More to the point, such sessions will not be removed when you clear the current state. That lets you keep around the previous state of the application as a base line while you work to improve it. Beside, it makes it much easier to locate them visually.

And finally, as a quicker way to do that, you can just ask the profiler to clear all but the selected features.

image

Not big features, but nice ones, I think.

LightSwitch on the wire


This is going to be my last LightSwitch post for a while.

I wanted to talk about something that I found which was at once both very surprising and Doh! at the same time.

Take a look here:

image_thumb[1]

What you don’t know is this was generated from a request similar to this one:

wget http://localhost:22940/Services/LSTest-Implementation-ApplicationDataDomainService.svc/binary/AnimalsSet_All?$orderby=it.Id&$take=45&$includeTotalCount=

What made me choke was that the size of the response for this was 2.3 MB.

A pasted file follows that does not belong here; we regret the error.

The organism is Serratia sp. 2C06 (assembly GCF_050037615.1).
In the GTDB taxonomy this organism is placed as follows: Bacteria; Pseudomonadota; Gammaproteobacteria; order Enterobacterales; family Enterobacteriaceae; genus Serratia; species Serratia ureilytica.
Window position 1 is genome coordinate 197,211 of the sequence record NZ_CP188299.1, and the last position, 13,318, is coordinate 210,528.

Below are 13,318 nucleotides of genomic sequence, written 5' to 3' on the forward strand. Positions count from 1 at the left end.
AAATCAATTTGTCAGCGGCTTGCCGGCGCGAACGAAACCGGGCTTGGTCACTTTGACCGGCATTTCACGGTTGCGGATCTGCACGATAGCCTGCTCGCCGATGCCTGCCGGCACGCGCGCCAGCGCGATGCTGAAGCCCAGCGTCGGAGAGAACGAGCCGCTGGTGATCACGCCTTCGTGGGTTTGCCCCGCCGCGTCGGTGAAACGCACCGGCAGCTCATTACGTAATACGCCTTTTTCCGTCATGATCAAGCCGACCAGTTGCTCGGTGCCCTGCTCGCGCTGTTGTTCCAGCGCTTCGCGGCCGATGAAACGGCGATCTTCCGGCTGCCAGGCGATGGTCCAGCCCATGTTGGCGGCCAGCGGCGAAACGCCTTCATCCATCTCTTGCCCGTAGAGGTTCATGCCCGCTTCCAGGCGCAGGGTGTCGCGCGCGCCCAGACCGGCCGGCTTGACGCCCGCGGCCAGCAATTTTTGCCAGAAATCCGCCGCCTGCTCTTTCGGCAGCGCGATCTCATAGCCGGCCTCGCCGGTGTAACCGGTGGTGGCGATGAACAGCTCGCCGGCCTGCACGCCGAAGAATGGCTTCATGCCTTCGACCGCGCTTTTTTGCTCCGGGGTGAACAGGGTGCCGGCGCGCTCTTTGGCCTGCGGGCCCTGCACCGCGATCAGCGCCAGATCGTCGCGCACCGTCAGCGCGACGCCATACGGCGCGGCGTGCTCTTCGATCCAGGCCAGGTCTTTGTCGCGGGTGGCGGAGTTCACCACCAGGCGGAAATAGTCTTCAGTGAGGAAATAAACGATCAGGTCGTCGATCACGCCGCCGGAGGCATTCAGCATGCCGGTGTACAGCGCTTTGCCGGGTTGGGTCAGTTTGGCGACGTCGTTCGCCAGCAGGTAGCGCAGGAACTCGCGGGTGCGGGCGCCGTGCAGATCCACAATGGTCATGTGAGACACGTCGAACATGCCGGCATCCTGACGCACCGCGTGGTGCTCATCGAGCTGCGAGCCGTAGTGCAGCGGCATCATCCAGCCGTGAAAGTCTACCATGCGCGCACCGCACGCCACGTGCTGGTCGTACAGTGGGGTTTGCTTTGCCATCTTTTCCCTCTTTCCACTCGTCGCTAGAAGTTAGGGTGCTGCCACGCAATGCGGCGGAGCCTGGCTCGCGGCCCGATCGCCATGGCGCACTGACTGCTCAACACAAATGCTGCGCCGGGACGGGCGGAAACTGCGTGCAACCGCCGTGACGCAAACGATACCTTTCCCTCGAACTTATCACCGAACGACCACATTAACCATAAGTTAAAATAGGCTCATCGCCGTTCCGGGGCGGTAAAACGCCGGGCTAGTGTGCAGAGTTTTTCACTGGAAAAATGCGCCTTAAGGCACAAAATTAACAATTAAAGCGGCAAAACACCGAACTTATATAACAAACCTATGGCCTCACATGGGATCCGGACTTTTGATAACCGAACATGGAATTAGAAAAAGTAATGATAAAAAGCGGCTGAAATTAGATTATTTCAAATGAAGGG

Can you guess why?

The image took up most of the data, obviously. In fact, I just dropped an image from my camera, so it was a pretty big one.

And that lead to another problem. It is obviously a really bad idea to send that image on the wire all the time, but LightSwitch make is so easy, indeed, even after I noticed the size of the request, it took me a while to understand what exactly is causing the issue.

And there doesn’t seems to be any easy way to tell LightSwitch that we want to put the property here, but only load it in certain circumstances. For that matter, I would generally want to make the image accessible via HTTP, which means that I gain advantages such as parallel downloads, caching, etc.